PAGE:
Tuesday 16 October 2018

'Parents should play with their children every day for TEN minutes to battle anxiety' - leading psychologist

Photo: IKEA
Photo: IKEA
Geraldine Gittens

Geraldine Gittens

Every child should have at least ten minutes of play every day with their parents or guardians, according to a leading Irish child psychologist.

Today, on International children’s day, Dr Cliona Carey says play is not just beneficial for children, but for their parents too.

"A neuroscientist in America found that when an adult and child are playing in this special way and the adult is basically connecting with the child, the brain growth of the child looks the same as the brain growth in the adult. So you’re growing your brains together."

"The thing I would say to parents is to prioritise your life. As Irish parents we’re so harsh on ourselves to be perfect, but if you can do one thing for your child, it is to have that ten minutes of special play with your child.”

"Play, while it may seem so simple, it is so extremely complex."

“In childhood and adolescence, play is essential for connection with others, the development of social awareness, communication and language skills, as well as emotional regulation and gross/fine motor skills.”

“In adulthood, play is associated with reducing stress and restoring mental and physical well-being.”

Every child has a right to play under the UN Convention on the Rights of the Child.

And home superstore IKEA today launched its Play Report 2017 which explores the importance of play for adults and children, together with the emotional aspects of playing.

“This is the third report that IKEA have launched on play and the interaction between children and adults. Play is absolutely fundamental to that,” Dr Carey said.

“As parents in Ireland we’re extremely busy, we’re working because we’re paying a mortgage or rent, we don’t really have much time.”

But she added: “One of the areas I’m advocating is to spend ten or 15 mins with your child a day. The majority of the work I do is with parents of children who have anxiety difficulties. I discovered a manual called ‘From timid to tiger’.”

 “It talks about the seven confident thoughts: The world is a pretty safe place; I can cope with most things; bad things don’t usually happen to me; bad things don’t pop up out of the blue; I have some control over the things that happen to me; people are pretty nice really; other people respect me.”

“Parents often go, hang on a second, the world is not a safe place. But if you want to bolster self-esteem and confidence in your child, their world while they’re with you could be a safe place.”

“In my work with children and families, I see play as fundamental to the development of a secure parent/child attachment.”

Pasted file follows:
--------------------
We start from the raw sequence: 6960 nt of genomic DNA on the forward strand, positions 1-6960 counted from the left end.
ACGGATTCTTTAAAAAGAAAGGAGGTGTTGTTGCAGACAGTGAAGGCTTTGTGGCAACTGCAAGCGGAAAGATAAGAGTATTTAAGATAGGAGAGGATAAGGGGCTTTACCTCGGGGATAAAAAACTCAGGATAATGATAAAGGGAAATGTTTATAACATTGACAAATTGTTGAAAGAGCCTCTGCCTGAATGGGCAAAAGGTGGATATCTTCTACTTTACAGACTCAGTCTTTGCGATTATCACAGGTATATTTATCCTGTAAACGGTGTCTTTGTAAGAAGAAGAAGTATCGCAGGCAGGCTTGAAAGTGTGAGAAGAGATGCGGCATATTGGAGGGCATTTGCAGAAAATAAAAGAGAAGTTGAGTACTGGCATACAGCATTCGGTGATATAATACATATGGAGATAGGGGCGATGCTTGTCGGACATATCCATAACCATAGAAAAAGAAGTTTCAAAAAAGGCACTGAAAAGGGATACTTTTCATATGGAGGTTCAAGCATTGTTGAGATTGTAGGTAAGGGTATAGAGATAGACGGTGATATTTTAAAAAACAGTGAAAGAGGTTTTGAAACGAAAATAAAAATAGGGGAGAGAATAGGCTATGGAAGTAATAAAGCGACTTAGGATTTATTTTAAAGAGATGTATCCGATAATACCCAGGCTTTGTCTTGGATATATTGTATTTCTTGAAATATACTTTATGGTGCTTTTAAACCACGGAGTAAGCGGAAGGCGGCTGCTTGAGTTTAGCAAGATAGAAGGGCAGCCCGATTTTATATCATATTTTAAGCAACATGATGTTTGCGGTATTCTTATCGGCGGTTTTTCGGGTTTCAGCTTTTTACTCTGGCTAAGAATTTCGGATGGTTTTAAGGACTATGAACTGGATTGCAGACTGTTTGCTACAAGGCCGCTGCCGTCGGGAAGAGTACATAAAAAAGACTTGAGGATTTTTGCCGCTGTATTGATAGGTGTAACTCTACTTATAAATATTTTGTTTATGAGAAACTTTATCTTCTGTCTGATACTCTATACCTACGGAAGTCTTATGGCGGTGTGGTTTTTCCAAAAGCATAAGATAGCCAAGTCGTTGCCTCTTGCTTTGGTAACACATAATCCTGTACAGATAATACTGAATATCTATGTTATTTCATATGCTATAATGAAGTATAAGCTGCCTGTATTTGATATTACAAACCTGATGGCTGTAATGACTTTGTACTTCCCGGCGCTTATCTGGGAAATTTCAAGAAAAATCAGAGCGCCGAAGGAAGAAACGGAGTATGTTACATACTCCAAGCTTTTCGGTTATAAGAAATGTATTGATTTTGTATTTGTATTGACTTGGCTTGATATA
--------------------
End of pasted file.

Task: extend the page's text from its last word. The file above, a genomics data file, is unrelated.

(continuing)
“Through special time with parents, children learn about how they are seen through their parents’ eyes. This is crucial for the development of a sense of self and the ability to regulate emotions.”

In China, Germany and the US, IKEA found that people play for the same reasons - to repair (rest), to connect, to escape, to explore, and to express.

Dr Carey explained: “It’s an experience to have with your child in which they lead  If you think about it, children nowadays, they have no choice in what time they get up at, go to school at.”

“Whereas this gives them the message that they have control in their lives.

Dr Carey recommends that during this special play time parents don’t ask questions and they remain present.

“It’s ten or 15 mins a day where play is done in the mindful way, the here and now. You want to be able to spend that time with your child and not think about the washing and the spuds that have to be peeled.”

“As parents we ask lots and lots of qustions – what are you doing? what are you playing? That’s not actually being special or having play with your children. Adults are very, very product oriented, but for children it’s not about the product, it’s the process.”

“It’s like you’re on a TV show and you’re talking about what you see – ‘oh you’ve chosen a blue block there’. You’re running a commentary of what they’re doing, telling your emotional experience of what the child is doing. Parents who have done this say they see a massive reduction in the child’s anxiety levels through this special time.”

“The more you do that over time, and in adolescence, they’ve got an experience of positive play and a positive experience.

“It's about bringing the seven confident thoughts into your child's world, and for them to think 'people respect me, people are nice really', so when you have that break-up as teenager or that first fight with friends, they have the tools to deal with it.”

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